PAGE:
Despite the wide spread use of synthetic dyes, natural dyes are still exploited and used to enhance its inherent aesthetic qualities as a major material for beautification of the body. Centuries before the discovery of synthetic dyes, natural dyes were the only source of dye open to mankind. Dyes are extracted from plant - leaves, roots and barks, insect secretions, and minerals. However, research findings have made it clear that of all, plants- leaves, roots, barks or flowers are the most explored and exploited in which henna (Lawsonia innermis L.) is one of those plants. Experiment has also shown that henna is used in body painting in conjunction with an alkaline (Ammonium Sulphate) as a fixing agent. This of course gives a clue that if colour derived from henna is properly investigated, it may not only be used for body decoration but possibly, may have affinity to fiber substrate. This paper investigates the dyeing potentials – dye ability and fastness qualities of henna dye extracts on cotton and linen fibers using mordants like ammonium sulphate and other alkalis (hydrosulphate and caustic soda, potash, common salt, potassium alum). Hot and cold water and ethanol solvent were used in the extraction of the dye to investigate the most effective method, dye ability, and fastness qualities of these extracts under room temperature. The results of the experiment show that cotton have a high rate of dye intake than other fiber. On a similar note, the colours obtained depend most on the solvent used. In conclusion, hot water extraction appears more effective. While the colours obtained from ethanol and both cold hot methods of extraction range from light to dark yellow, light green to army green and to some extent shades of brown hues.

Keywords: Dye, fabrics, henna leaves, potential.

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145 Evaluation of Chromium Fortified Parboiled Rice Coated with Herbal Extracts: Cooking Quality and Sensory Properties

Authors: Wisnu Adi Yulianto, Agus Slamet, Sri Luwihana, Septian Albar Dwi Suprayogi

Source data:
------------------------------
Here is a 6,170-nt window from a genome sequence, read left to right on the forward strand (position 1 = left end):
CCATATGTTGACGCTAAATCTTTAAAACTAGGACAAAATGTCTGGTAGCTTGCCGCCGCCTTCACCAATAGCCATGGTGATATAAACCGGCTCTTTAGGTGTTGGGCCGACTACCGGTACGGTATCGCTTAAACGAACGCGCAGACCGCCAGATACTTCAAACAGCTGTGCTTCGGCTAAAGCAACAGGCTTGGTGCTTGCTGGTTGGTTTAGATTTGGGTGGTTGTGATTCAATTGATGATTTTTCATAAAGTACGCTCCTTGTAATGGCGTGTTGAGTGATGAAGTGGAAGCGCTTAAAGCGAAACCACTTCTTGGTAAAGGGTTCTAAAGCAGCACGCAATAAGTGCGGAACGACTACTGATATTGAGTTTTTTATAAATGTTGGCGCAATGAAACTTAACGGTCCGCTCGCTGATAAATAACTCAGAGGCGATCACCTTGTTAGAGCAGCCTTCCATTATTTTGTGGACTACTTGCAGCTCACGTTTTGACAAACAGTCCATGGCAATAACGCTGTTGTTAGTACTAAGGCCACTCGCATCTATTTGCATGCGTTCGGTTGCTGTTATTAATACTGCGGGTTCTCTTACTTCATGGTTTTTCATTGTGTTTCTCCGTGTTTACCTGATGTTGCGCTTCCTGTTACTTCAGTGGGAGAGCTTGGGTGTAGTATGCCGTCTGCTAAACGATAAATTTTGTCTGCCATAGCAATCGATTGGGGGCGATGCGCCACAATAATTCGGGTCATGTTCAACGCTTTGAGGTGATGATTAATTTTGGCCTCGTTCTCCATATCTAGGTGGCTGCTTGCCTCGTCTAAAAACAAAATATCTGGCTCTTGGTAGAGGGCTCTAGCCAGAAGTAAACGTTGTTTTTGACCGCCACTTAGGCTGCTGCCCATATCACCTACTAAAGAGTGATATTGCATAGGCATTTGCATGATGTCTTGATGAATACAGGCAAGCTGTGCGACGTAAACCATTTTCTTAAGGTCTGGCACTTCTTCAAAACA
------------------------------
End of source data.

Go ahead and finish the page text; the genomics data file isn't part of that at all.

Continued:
Abstract:

Parboiled rice was developed to produce rice, which has a low glycemic index for diabetics. However, diabetics also have a chromium (Cr) deficiency. Thus, it is important to fortify rice with Cr to increase the Cr content. Moreover, parboiled rice becomes rancid easily and has a musty odor, rendering the rice unfavorable. Natural herbs such as pandan leaves (Pandanus amaryllifolius Roxb.), bay leaves (Syzygium polyanthum [Wigh] Walp) and cinnamon bark powder (Cinnamomon cassia) are commonly added to food as aroma enhancers. Previous research has shown that these herbs could improve insulin sensitivity. The purpose of this study was to evaluate the effect of herbal extract coatings on the cooking quality and the preference level of chromium fortified - parboiled rice (CFPR). The rice grain variety used for this experiment was Ciherang and the fortificant was CrCl3. The three herbal extracts used for coating the CFPR were cinnamon, pandan and bay leaf, with concentration variations of 3%, 6%, and 9% (w/w) for each of the extracts. The samples were analyzed for their alkali spreading value, cooking time, elongation, water uptake ratio, solid loss, colour and lightness; and their sensory properties were determined by means of an organoleptic test. The research showed that coating the CFPR with pandan and cinnamon extracts at a concentration of 3% each produced a preferred CFPR. When coated with those herbal extracts the CFPR had the following cooking quality properties: alkali spreading value 5 (intermediate gelatinization temperature), cooking time, 26-27 min, color value, 14.95-15.00, lightness, 42.30 – 44.06, elongation, 1.53 – 1.54, water uptake ratio , 4.05-4.06, and solid loss, 0.09/100 g – 0.13 g/100 g.

Keywords: Bay leaves, chromium, cinnamon, pandan leaves, parboiled rice.

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144 Sensory Acceptability of Novel Sorrel/Roselle (Hibiscus sabdariffa L.)

Authors: Tamara Anderson, Neela Badrie